I held my own at the party, with my friend gallivanting off with the boy she claimed to have a crush on. A college kid, a guy named Andy, came up to me and after talking to me for a little while, brought up my hair.
“I really like your hair…”, he said. I thought he was referring to my curls.
“Thanks”, I said with a smile. I had almost forgotten what color it was.
“Not many girls have the guts to pull off a color like that.” My stomach dropped. Oh, crap. “It’s really cool!” He asked me to take it out of my ponytail so he could look at it. “Bomb hair, girl.”
I was ecstatic. So the orange disaster on my head wasn’t as bad as I thought after all! Andy sat with me for a while, obviously into the conversation. He lost all my attention as soon as I saw Joe had walked into the room. There he was, surrounded by his friends, and he was watching me. I smiled at him and he smiled back, walking away from his croonies and setting himself in between myself and Andy.
I felt my pulse race as he leaned in, his lips practically touching my ear, as he whispered, “Come do a shot with me…” I declined of course, I wasn’t one for hard alcohol and I had an acting class the next day. No way was I going to risk going to that hung over, especially for the amount we were paying.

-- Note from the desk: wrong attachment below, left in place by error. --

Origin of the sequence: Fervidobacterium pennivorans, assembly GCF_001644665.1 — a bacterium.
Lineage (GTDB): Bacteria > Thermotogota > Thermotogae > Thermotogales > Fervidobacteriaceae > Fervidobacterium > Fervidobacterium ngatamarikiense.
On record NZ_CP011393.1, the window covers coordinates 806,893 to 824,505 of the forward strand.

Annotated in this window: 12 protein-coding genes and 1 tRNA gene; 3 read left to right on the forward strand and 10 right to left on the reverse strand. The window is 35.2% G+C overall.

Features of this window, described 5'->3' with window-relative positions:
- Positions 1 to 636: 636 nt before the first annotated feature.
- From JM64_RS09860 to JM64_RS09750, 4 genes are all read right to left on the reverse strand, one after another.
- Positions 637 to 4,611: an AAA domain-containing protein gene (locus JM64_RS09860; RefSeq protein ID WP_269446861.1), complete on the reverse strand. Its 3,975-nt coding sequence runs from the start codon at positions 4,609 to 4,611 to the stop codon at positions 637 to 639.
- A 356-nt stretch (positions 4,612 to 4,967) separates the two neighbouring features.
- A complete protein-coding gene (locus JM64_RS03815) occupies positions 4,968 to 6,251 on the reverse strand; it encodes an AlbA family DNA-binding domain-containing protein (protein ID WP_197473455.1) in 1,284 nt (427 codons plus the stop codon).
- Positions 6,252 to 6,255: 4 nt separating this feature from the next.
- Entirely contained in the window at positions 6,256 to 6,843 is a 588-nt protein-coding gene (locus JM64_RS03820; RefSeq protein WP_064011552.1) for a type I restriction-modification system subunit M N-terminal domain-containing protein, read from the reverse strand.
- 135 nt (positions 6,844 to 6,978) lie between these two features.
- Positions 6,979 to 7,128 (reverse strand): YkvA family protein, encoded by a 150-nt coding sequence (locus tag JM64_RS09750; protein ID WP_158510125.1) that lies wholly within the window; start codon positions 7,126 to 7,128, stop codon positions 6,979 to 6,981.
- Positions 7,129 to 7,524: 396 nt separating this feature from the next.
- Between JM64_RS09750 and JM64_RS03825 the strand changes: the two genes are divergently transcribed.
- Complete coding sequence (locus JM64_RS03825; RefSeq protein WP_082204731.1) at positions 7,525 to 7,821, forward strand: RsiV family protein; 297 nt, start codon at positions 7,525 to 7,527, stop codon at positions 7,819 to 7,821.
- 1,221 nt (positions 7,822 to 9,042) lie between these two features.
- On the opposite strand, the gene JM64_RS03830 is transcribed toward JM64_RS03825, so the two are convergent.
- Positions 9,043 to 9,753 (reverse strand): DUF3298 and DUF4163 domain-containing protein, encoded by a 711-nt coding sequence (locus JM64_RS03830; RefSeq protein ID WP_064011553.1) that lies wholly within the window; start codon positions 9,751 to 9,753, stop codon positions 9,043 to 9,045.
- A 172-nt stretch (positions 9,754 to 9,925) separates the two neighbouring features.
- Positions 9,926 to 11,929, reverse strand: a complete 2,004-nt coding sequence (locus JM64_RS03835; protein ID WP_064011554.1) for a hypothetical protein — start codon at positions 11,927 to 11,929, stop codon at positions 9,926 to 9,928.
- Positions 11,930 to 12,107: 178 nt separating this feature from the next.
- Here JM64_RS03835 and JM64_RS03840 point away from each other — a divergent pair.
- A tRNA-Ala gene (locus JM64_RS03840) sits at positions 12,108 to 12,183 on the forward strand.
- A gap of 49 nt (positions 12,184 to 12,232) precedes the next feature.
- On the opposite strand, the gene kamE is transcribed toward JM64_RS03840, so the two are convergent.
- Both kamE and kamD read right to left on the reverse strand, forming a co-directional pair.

I shook my head and told him I’d go with him. His head lingered next to my ear. I could feel Andy on the other side of him, watching us closely. Joe got up, grabbed my hand and led me to the table, which was covered in every alcoholic beverage known to man. I was tempted to try vodka for the first time, but stood strong and said no when he kept on asking.
Slowly but surely, the boy of my dreams was drunk. He went upstairs to the music room and I hung out downstairs, afraid to venture up to see him. I hung out with a friend from class, Michael, we taught me how to use a lighter. He made me sit on his lap while he demonstrated. He kept holding my hands, but I didn’t pay attention to the moves he was trying to make. I didn’t care what he was trying. The Christmas tree was next to us and we almost set it on fire. We stopped playing with the lighter, and instead just sat there talking, his arms wrapped around my waist. Suddenly, music broke through the entire house. It was coming from upstairs and I knew who was making it. Michael motioned for me to go check it out. I did.
I walked up the stairs, slowly, nervously. I went into the room, decked out in every instrument known to man. Joe was standing there, shirtless, with a guitar strapped to his naked torso, trying his best to play like Hendrix. I stood there, leaning against the doorframe, watching his muscular body pulse with the chords that he was urging out of the guitar. I was hooked. Some others were in the room, playing with instruments, but I only had eyes for Joe. He motioned for me to approach him. I moved towards him slowly, scared to get too close.